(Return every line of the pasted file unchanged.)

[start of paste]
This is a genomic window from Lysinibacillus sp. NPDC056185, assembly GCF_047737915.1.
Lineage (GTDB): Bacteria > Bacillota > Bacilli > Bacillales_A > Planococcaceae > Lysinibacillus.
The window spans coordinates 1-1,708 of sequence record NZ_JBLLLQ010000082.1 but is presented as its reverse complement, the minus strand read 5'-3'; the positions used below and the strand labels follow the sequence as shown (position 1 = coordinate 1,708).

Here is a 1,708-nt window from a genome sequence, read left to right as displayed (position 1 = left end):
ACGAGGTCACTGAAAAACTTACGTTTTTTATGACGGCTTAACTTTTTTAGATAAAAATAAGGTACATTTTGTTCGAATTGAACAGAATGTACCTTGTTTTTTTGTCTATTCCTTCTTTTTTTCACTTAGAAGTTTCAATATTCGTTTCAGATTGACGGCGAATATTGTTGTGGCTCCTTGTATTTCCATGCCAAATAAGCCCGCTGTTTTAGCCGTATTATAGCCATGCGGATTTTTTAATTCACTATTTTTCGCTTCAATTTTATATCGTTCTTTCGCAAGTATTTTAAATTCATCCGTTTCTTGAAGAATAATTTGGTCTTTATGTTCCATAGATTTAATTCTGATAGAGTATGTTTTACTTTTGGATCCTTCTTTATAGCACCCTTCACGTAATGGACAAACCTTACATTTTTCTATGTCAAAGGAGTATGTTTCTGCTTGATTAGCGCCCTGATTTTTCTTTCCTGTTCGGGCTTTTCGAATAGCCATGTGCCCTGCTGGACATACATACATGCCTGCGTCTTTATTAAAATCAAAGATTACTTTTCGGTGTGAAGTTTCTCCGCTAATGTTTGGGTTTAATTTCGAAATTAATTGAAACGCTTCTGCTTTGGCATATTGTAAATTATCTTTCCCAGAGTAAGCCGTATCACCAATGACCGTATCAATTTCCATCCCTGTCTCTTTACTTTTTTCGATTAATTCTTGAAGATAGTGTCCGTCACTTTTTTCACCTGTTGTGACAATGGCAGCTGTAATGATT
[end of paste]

This is a genomic window from Lysinibacillus sp. NPDC056185, assembly GCF_047737915.1.
Lineage (GTDB): Bacteria > Bacillota > Bacilli > Bacillales_A > Planococcaceae > Lysinibacillus.
The window spans coordinates 1-1,708 of sequence record NZ_JBLLLQ010000082.1 but is presented as its reverse complement, the minus strand read 5'-3'; the positions used below and the strand labels follow the sequence as shown (position 1 = coordinate 1,708).

Here is a 1,708-nt window from a genome sequence, read left to right as displayed (position 1 = left end):
ACGAGGTCACTGAAAAACTTACGTTTTTTATGACGGCTTAACTTTTTTAGATAAAAATAAGGTACATTTTGTTCGAATTGAACAGAATGTACCTTGTTTTTTTGTCTATTCCTTCTTTTTTTCACTTAGAAGTTTCAATATTCGTTTCAGATTGACGGCGAATATTGTTGTGGCTCCTTGTATTTCCATGCCAAATAAGCCCGCTGTTTTAGCCGTATTATAGCCATGCGGATTTTTTAATTCACTATTTTTCGCTTCAATTTTATATCGTTCTTTCGCAAGTATTTTAAATTCATCCGTTTCTTGAAGAATAATTTGGTCTTTATGTTCCATAGATTTAATTCTGATAGAGTATGTTTTACTTTTGGATCCTTCTTTATAGCACCCTTCACGTAATGGACAAACCTTACATTTTTCTATGTCAAAGGAGTATGTTTCTGCTTGATTAGCGCCCTGATTTTTCTTTCCTGTTCGGGCTTTTCGAATAGCCATGTGCCCTGCTGGACATACATACATGCCTGCGTCTTTATTAAAATCAAAGATTACTTTTCGGTGTGAAGTTTCTCCGCTAATGTTTGGGTTTAATTTCGAAATTAATTGAAACGCTTCTGCTTTGGCATATTGTAAATTATCTTTCCCAGAGTAAGCCGTATCACCAATGACCGTATCAATTTCCATCCCTGTCTCTTTACTTTTTTCGATTAATTCTTGAAGATAGTGTCCGTCACTTTTTTCACCTGTTGTGACAATGGCAGCTGTAATGATT